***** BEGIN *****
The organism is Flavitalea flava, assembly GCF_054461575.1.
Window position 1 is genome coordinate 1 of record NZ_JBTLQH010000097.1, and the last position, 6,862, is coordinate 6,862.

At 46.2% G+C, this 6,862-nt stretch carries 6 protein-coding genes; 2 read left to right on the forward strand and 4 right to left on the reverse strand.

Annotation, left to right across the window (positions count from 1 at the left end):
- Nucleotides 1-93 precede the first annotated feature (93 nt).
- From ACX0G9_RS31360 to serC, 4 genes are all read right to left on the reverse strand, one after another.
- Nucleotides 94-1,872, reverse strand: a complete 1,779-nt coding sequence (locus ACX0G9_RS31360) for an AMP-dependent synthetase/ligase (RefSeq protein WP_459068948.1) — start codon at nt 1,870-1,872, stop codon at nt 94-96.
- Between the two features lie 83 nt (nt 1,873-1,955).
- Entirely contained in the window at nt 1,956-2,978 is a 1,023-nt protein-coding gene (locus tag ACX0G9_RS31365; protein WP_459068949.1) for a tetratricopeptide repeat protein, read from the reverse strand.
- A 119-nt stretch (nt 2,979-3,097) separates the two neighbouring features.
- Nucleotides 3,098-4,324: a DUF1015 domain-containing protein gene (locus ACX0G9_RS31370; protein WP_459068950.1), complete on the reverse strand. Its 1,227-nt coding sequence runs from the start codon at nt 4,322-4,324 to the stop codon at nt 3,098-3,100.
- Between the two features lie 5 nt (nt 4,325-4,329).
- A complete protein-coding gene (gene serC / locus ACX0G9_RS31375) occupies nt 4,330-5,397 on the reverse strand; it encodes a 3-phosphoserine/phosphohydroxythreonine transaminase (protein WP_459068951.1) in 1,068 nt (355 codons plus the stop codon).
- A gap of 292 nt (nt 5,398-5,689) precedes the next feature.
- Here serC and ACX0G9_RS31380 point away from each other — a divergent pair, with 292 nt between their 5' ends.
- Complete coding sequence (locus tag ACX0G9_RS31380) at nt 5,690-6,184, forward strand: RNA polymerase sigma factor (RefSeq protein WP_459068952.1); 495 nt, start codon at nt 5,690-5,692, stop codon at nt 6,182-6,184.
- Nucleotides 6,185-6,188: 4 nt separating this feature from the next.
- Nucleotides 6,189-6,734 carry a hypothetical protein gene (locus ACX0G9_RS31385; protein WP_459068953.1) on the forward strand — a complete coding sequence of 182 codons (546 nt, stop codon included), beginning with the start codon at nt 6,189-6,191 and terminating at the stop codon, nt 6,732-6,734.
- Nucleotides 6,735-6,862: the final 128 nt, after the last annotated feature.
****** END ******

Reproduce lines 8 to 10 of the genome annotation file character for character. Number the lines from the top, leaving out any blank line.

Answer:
- Between the two features lie 83 nt (nt 1,873-1,955).
- Entirely contained in the window at nt 1,956-2,978 is a 1,023-nt protein-coding gene (locus tag ACX0G9_RS31365; protein WP_459068949.1) for a tetratricopeptide repeat protein, read from the reverse strand.
- A 119-nt stretch (nt 2,979-3,097) separates the two neighbouring features.